The current fuel supply crisis has led to many drivers panic buying petrol and diesel.
Despite retailers and the Government urging drivers to only buy what they need, filling stations in some parts of the country have seen pumps run dry or have been forced to impose spending limits to ration their supply.
In some cases drivers have been seen filling up multiple petrol cans in a bid to horde fuel at home. This means they have a ready supply now, but could leave them facing problems further down the line.
Does petrol go out of date?
Despite being made from crude oil which has lain underground for millions of years, petrol and diesel don’t keep forever and, in fact, have surprisingly short shelf lives.
According to the RAC, petrol generally has a shelf life of around six months if it is stored properly. That means in a tightly sealed container at 20 degrees.
At higher temperatures it degrades more quickly, for instance at 30 degrees it will last for just three months.
Similarly, if the container is poorly sealed, the fuel will degrade more quickly.
In general, diesel will last in a portable can for between six and 12 months before it begins to degrade. Like petrol, however, how it is stored can affect its longevity.
Degradation happens because different chemical elements of the fuel evaporate at different rates, meaning the fuel’s chemical composition changes over time. As some chemicals evaporate, others react with oxygen, causing the fuel to go “gummy”.
Will stale fuel damage my car?
In most cases a small amount of stale fuel is unlikely to cause significant problems. If you’ve used stale fuel or suspect the fuel in your car’s tank may have gone off, it’s best to fill up with fresh petrol or diesel.
However, the older the fuel, the worse the degradation and potential for problems, so if the fuel has been sitting in your car’s system for a prolonged period (more than six months) it’s worth having it drained.
If you use petrol that is past its best you might experience poor starting or loss of performance due to the degradation of the fuel.
In more extreme cases where the petrol has oxidised and gone “gummy” it can create solid impurities which can clog up the fuel system and other parts of the engine.
Similarly, diesel which has degraded can cause deposits to form which will block sensitive parts of the fuel system and lead to potentially expensive problems.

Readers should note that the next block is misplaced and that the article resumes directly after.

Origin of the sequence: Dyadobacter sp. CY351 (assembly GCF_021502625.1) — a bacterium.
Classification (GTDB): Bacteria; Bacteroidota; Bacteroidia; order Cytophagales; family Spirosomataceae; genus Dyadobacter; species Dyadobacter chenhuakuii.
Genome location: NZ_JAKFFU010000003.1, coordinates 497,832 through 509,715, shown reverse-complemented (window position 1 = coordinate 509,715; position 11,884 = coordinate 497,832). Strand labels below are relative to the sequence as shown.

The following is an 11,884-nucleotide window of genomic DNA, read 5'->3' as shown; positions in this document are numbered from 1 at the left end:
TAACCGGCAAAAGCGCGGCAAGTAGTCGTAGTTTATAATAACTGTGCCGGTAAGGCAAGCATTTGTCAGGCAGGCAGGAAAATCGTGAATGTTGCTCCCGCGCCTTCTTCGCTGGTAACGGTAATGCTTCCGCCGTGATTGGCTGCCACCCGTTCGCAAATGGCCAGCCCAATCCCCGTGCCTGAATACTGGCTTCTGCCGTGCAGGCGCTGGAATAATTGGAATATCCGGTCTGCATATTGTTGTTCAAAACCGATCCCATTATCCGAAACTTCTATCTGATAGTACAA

Can I store petrol at home?
You can store petrol at home but there are several restrictions on how much petrol you can store at home and where you store it.
The Health and Safety Executive states that private individuals can store up to a total of 30 litres in suitable portable containers or in a single demountable fuel tank.
If you are using a metal petrol can you can store up to 20 litres in one container.
If you are using a plastic fuel can you can store up to 10 litres in one container.
If you are storing the fuel containers in a vehicle you can store no more than 30 litres in no more than two containers.
Any container must be “reasonably robust and not liable to break under the normal conditions of use”, designed to stop the escape of vapour, not liable to degrade due to contact with petrol, and clearly labelled with the words “petrol” and “highly flammable”.
Where should I store petrol?
If you have petrol in jerry or fuel cans you must not store it in living accommodation, so you cannot keep full petrol cans in the house.
However, the HSE states that petrol in cans must be stored within a suitable building.
You can keep them in a garage, shed or other outbuilding as long as it is well ventilated, and there is no nearby source of ignition.
If the space where you are storing the petrol is attached to your house, such as an integrated garage, it must be “fire-separated” from the rest of the building by an external wall or internal wall with fire-resistant internal linings.